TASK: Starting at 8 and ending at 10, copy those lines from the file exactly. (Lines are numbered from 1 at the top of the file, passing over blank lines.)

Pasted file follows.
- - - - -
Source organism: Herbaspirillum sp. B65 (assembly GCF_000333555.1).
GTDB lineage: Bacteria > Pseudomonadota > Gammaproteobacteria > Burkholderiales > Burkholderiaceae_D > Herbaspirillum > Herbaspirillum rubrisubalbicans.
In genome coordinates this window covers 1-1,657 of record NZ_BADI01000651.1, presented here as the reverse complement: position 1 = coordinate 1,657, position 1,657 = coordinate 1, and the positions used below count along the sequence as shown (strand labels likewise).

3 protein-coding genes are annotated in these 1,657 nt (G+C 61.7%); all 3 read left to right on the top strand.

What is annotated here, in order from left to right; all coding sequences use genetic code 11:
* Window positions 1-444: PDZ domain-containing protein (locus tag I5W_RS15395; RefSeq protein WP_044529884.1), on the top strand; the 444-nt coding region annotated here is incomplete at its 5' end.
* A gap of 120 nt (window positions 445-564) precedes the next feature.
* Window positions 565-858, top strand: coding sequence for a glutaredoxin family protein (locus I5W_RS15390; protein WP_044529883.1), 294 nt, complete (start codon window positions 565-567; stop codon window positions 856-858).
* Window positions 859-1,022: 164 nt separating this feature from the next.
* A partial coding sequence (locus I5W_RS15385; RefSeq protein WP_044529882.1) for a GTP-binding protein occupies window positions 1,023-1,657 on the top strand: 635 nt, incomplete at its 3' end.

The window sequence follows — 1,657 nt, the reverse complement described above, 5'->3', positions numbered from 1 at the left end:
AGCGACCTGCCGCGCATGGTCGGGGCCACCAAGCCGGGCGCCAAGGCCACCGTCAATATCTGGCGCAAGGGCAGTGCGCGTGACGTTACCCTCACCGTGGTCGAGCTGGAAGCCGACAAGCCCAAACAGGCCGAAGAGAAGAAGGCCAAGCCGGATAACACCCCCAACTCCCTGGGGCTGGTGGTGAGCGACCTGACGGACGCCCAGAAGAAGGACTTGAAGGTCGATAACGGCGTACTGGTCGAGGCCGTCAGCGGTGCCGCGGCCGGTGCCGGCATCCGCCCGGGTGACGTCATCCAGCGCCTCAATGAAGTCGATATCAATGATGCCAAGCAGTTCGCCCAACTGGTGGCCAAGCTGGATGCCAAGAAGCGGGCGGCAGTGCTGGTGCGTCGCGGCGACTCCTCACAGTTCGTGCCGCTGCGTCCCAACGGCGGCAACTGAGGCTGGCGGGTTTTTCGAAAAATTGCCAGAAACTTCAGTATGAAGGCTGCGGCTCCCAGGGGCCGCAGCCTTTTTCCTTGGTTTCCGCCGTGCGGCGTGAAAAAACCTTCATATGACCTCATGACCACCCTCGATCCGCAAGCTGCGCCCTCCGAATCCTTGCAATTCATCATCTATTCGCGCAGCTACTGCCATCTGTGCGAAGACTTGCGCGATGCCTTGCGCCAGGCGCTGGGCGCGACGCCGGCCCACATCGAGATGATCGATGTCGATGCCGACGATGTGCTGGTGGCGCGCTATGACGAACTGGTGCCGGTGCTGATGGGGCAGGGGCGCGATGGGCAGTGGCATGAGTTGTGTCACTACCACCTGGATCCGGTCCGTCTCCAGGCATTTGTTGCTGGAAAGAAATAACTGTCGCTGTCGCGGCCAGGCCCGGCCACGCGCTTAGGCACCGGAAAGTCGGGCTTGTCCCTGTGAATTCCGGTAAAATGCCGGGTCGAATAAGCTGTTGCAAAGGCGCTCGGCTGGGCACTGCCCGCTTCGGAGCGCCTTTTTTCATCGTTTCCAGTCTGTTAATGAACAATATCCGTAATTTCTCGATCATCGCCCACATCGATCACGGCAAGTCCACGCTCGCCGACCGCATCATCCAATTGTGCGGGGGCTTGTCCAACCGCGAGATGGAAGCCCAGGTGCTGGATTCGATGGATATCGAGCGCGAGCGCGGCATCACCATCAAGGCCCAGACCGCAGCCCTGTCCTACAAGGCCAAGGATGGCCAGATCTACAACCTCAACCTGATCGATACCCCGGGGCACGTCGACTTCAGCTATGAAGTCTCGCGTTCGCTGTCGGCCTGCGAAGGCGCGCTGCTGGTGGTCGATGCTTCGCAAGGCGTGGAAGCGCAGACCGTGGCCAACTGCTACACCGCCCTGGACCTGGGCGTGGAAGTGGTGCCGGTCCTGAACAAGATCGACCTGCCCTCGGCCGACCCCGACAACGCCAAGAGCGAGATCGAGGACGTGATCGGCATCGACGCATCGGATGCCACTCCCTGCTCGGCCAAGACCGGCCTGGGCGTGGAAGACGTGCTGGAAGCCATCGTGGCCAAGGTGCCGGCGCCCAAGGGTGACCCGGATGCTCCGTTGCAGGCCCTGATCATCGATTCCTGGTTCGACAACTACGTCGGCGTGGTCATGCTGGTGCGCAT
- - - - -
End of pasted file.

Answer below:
* Window positions 565-858, top strand: coding sequence for a glutaredoxin family protein (locus I5W_RS15390; protein WP_044529883.1), 294 nt, complete (start codon window positions 565-567; stop codon window positions 856-858).
* Window positions 859-1,022: 164 nt separating this feature from the next.
* A partial coding sequence (locus I5W_RS15385; RefSeq protein WP_044529882.1) for a GTP-binding protein occupies window positions 1,023-1,657 on the top strand: 635 nt, incomplete at its 3' end.